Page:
Daniel Ellsberg on Edward Snowden: "There Has Not Been in American History a More Important Leak"
He's counting the Pentagon Papers.
Daniel Ellsberg, whose leak of the Pentagon Papers in 1971 transformed the debate about the Vietnam War, is effusive in his praise for the whistleblower behind last week's big NSA story:
In my estimation, there has not been in American history a more important leak than Edward Snowden's release of NSA material—and that definitely includes the Pentagon Papers 40 years ago. Snowden's whistleblowing gives us the possibility to roll back a key part of what has amounted to an "executive coup" against the US constitution.
Since 9/11, there has been, at first secretly but increasingly openly, a revocation of the bill of rights for which this country fought over 200 years ago. In particular, the fourth and fifth amendments of the US constitution, which safeguard citizens from unwarranted intrusion by the government into their private lives, have been virtually suspended.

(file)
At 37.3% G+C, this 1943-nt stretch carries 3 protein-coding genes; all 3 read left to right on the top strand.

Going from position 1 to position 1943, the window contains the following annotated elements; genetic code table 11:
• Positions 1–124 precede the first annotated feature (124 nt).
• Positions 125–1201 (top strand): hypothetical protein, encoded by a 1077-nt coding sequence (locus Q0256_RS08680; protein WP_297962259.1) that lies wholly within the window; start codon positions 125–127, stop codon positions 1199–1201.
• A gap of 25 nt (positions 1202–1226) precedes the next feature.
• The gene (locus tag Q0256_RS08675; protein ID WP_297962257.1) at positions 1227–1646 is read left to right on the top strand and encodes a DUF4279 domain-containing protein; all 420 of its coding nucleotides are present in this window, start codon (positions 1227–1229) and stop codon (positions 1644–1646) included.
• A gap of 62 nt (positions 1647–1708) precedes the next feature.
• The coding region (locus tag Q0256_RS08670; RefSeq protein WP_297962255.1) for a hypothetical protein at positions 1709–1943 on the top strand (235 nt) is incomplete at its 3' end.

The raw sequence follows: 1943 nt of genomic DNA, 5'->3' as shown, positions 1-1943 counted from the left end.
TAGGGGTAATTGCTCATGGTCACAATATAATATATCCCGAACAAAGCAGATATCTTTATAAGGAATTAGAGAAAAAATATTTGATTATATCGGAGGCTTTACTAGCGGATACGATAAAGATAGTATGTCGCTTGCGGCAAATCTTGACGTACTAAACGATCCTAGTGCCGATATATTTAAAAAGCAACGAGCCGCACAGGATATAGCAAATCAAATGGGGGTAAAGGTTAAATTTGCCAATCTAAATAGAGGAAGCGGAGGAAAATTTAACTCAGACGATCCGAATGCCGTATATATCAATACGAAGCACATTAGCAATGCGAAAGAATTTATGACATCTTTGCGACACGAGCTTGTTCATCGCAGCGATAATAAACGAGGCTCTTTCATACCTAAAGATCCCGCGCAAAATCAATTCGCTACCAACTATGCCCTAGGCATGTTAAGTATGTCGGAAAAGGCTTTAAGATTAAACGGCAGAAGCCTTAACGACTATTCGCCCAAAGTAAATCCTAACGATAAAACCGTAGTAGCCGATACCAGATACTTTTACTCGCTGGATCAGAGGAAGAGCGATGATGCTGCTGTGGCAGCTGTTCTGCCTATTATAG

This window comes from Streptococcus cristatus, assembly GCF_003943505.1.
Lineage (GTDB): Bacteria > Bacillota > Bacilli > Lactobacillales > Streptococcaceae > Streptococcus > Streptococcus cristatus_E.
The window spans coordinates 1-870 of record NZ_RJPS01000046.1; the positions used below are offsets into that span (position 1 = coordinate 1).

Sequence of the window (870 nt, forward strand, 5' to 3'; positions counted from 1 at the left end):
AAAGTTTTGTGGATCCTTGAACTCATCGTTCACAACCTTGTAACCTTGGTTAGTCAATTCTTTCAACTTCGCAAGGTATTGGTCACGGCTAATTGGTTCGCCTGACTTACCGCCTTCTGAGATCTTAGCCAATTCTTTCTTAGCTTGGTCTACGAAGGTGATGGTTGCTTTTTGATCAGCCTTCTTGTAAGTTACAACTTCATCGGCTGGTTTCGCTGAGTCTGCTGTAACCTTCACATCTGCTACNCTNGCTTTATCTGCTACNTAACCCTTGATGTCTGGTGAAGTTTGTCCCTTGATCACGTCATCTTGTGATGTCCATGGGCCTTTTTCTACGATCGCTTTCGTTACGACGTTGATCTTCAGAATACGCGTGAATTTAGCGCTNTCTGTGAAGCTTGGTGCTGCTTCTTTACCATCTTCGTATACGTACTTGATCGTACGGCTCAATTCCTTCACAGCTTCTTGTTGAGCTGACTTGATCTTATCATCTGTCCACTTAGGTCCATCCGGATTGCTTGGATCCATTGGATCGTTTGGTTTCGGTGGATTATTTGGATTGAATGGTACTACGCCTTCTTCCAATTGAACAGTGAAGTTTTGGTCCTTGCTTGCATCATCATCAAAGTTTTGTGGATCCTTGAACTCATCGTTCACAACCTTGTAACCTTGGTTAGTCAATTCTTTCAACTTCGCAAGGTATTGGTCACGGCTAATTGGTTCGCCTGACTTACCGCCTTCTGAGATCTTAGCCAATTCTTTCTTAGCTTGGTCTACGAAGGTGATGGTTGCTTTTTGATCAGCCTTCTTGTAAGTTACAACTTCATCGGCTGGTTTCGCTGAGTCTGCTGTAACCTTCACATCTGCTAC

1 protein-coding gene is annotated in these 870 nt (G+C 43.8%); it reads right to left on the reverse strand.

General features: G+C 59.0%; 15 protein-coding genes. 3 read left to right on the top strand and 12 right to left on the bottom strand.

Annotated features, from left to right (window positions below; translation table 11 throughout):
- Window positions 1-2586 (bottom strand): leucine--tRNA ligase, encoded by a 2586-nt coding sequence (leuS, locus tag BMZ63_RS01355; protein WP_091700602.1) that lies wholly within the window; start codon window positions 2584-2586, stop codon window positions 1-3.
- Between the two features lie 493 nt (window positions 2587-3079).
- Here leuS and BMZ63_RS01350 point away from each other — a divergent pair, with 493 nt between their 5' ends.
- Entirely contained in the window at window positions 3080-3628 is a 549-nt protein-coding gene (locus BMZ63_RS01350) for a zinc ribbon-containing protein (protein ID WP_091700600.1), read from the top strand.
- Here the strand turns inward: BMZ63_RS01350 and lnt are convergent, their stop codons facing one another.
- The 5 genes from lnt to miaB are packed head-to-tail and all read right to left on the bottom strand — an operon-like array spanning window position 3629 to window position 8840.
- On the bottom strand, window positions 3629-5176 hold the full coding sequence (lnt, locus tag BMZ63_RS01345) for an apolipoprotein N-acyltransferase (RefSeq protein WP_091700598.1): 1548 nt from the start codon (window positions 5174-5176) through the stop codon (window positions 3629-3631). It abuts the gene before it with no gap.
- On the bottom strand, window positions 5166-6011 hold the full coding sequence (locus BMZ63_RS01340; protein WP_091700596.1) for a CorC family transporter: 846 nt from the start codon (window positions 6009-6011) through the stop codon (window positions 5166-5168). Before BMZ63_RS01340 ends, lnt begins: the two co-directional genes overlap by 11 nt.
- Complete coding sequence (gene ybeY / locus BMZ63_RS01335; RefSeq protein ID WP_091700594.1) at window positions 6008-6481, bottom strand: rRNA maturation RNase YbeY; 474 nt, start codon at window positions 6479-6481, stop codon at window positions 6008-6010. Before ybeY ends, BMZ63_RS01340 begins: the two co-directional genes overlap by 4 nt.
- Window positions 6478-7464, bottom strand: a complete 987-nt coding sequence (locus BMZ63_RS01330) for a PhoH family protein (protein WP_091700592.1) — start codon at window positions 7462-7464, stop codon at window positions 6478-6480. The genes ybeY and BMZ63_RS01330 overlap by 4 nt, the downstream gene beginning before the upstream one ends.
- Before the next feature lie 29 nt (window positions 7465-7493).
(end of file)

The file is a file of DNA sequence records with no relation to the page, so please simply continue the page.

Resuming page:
The government claims it has a court warrant under Fisa—but that unconstitutionally sweeping warrant is from a secret court, shielded from effective oversight, almost totally deferential to executive requests. As Russell Tice, a former National Security Agency analyst, put it: "It is a kangaroo court with a rubber stamp."
For the president then to say that there is judicial oversight is nonsense—as is the alleged oversight function of the intelligence committees in Congress….The fact that congressional leaders were "briefed" on this and went along with it, without any open debate, hearings, staff analysis, or any real chance for effective dissent, only shows how broken the system of checks and balances is in this country.
Read the rest here. Read Reason's 1973 interview with Ellsberg here. Read more of our NSA coverage here. And on the broader topic of leaks and power, read my 2010 piece "Our Leaky World."